Presidential Debate Negotiation from 1960 to 1988

Setting the Stage for Prime-Time Clashes

By (author) John W. Self

Hardback - £81.00

Publication date:

20 December 2016

Length of book:

274 pages


Lexington Books

ISBN-13: 9781498520317

Since their inception, the presidential debates Americans have watched on television were carefully negotiated. This book closely examines a previously unexamined type of political communication, presidential debate negotiation. While it has been widely known that all general election presidential debates since 1960 have been negotiated by the participating candidates, no one has ever completed a systematic study of them. In particular, the 1960, 1976, 1980, 1984, and 1988 negotiations were examined in detail. For each of these election cycles, a comprehensive narrative of what occurred during the pre-debate negotiations was constructed based on primary source materials, media accounts, and other secondary sources. Comparisons across election cycles were made in order to draw some conclusions about presidential debate negotiation.

Presidential debate negotiations are not just negotiations, but rather also a form of political rhetoric for several different players. The research concluded that that there are five contexts in which presidential debate rhetoric occurs and the rhetoric is aimed at two audiences. Within each context, the functions and strategies of the rhetoric were discussed and explained from the perspective of the sponsor of the debate(s), the candidates and their representatives, as well as the media.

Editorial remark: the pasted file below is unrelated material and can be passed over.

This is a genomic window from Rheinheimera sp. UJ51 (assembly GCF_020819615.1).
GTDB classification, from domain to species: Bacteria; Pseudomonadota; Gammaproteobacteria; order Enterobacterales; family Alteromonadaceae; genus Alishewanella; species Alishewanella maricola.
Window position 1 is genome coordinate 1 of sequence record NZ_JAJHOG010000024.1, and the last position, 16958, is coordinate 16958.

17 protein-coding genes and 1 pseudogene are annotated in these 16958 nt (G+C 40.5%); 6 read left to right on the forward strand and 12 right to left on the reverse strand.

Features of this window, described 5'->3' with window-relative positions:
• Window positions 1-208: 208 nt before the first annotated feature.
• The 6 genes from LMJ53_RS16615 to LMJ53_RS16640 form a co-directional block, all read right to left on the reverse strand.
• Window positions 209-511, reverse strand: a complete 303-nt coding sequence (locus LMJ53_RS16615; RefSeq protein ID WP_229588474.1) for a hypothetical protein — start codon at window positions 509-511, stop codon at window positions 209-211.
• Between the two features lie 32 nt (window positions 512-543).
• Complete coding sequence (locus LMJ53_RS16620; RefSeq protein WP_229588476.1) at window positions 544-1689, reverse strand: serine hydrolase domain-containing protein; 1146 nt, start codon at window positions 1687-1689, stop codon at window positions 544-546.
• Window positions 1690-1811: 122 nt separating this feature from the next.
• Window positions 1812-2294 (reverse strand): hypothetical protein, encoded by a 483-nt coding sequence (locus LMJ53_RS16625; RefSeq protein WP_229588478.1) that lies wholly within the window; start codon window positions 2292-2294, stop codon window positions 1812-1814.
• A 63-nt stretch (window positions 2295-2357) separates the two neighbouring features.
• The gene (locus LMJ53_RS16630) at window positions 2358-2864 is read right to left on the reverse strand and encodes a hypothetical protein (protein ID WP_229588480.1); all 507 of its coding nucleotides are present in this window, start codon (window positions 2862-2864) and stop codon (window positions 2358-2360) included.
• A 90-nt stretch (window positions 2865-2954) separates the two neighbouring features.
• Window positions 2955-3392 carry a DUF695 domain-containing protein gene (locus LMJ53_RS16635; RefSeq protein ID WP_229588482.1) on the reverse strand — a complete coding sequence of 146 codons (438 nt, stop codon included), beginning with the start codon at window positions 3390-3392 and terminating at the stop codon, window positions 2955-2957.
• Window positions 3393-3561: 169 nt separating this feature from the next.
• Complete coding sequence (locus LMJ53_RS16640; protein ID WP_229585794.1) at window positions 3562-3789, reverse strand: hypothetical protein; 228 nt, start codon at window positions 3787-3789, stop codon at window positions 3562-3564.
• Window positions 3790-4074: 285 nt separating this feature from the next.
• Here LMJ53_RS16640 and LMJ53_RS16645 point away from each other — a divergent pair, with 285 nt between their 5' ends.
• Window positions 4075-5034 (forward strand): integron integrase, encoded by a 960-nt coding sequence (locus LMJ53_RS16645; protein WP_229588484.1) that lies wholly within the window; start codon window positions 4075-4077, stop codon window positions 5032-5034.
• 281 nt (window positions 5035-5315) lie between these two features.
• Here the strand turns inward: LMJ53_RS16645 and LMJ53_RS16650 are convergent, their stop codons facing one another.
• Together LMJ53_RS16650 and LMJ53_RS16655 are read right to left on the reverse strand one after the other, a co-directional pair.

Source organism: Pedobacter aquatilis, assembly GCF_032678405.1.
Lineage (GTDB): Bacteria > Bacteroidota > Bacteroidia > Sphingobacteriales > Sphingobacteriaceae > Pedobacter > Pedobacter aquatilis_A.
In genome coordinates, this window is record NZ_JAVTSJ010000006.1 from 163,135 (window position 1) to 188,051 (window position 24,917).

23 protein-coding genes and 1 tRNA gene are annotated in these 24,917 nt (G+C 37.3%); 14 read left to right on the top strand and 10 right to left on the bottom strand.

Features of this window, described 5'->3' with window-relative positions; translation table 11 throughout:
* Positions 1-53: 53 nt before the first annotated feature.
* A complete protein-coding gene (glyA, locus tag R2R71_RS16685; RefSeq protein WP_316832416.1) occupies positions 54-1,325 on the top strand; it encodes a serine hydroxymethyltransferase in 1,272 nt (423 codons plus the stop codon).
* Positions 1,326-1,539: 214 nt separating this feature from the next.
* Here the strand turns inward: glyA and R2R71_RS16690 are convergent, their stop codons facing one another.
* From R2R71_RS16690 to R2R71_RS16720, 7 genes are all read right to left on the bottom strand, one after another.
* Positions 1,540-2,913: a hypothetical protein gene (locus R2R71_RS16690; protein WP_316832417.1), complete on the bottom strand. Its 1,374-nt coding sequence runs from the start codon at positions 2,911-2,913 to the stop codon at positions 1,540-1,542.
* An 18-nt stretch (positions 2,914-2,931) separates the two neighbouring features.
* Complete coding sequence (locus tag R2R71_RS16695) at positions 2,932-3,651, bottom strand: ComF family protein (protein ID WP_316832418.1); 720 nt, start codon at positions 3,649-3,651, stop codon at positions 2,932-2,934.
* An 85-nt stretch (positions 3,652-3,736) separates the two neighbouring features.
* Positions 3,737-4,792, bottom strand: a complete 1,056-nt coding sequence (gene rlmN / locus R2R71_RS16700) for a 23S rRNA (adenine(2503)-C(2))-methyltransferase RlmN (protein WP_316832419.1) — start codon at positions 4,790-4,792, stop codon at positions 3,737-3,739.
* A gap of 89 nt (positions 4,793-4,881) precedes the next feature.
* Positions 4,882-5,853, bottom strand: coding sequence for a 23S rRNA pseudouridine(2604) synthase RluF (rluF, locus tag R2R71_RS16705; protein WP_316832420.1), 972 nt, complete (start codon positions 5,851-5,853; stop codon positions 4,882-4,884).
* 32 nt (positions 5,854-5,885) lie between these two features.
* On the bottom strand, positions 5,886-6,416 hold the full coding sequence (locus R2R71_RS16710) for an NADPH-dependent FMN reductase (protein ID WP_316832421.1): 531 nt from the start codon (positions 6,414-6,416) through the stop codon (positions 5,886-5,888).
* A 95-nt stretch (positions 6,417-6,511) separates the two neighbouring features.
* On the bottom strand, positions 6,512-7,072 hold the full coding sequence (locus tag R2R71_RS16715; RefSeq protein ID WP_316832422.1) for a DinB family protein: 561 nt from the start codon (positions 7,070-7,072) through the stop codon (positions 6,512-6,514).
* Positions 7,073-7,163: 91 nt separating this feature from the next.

This study is a fascinating, exhaustively researched, behind the scenes look at presidential debates. John W. Self shows how the polished performances audiences consume are the result of intense struggles over competing campaign strategies, as seemingly insignificant minutiae become critical moments for candidates. Nearly thirty years of cases show that, on a macro level, presidential debates are critical communicative acts that require intensive strategic preparation.